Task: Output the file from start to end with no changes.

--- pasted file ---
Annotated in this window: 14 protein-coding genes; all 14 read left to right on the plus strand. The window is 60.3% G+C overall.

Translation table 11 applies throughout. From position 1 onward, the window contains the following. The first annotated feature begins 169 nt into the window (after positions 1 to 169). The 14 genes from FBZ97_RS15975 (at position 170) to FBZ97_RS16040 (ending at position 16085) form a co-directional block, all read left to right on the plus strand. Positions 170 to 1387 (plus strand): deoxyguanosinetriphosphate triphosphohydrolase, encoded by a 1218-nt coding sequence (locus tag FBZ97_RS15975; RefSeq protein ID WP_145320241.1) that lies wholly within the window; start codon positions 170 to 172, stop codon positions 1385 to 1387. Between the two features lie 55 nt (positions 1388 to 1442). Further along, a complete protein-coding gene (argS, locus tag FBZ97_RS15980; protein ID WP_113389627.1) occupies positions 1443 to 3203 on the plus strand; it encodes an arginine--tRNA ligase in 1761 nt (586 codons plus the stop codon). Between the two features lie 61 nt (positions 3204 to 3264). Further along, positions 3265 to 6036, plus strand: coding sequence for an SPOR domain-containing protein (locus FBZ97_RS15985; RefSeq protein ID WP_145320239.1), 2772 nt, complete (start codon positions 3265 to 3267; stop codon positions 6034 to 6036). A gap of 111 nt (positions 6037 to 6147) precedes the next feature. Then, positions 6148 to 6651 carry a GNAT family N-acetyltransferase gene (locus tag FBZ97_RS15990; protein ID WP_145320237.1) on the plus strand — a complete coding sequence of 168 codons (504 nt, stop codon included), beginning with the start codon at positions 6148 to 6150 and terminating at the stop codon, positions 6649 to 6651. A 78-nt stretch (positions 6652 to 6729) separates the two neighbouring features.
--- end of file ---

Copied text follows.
Annotated in this window: 14 protein-coding genes; all 14 read left to right on the plus strand. The window is 60.3% G+C overall.

Translation table 11 applies throughout. From position 1 onward, the window contains the following. The first annotated feature begins 169 nt into the window (after positions 1 to 169). The 14 genes from FBZ97_RS15975 (at position 170) to FBZ97_RS16040 (ending at position 16085) form a co-directional block, all read left to right on the plus strand. Positions 170 to 1387 (plus strand): deoxyguanosinetriphosphate triphosphohydrolase, encoded by a 1218-nt coding sequence (locus tag FBZ97_RS15975; RefSeq protein ID WP_145320241.1) that lies wholly within the window; start codon positions 170 to 172, stop codon positions 1385 to 1387. Between the two features lie 55 nt (positions 1388 to 1442). Further along, a complete protein-coding gene (argS, locus tag FBZ97_RS15980; protein ID WP_113389627.1) occupies positions 1443 to 3203 on the plus strand; it encodes an arginine--tRNA ligase in 1761 nt (586 codons plus the stop codon). Between the two features lie 61 nt (positions 3204 to 3264). Further along, positions 3265 to 6036, plus strand: coding sequence for an SPOR domain-containing protein (locus FBZ97_RS15985; RefSeq protein ID WP_145320239.1), 2772 nt, complete (start codon positions 3265 to 3267; stop codon positions 6034 to 6036). A gap of 111 nt (positions 6037 to 6147) precedes the next feature. Then, positions 6148 to 6651 carry a GNAT family N-acetyltransferase gene (locus tag FBZ97_RS15990; protein ID WP_145320237.1) on the plus strand — a complete coding sequence of 168 codons (504 nt, stop codon included), beginning with the start codon at positions 6148 to 6150 and terminating at the stop codon, positions 6649 to 6651. A 78-nt stretch (positions 6652 to 6729) separates the two neighbouring features.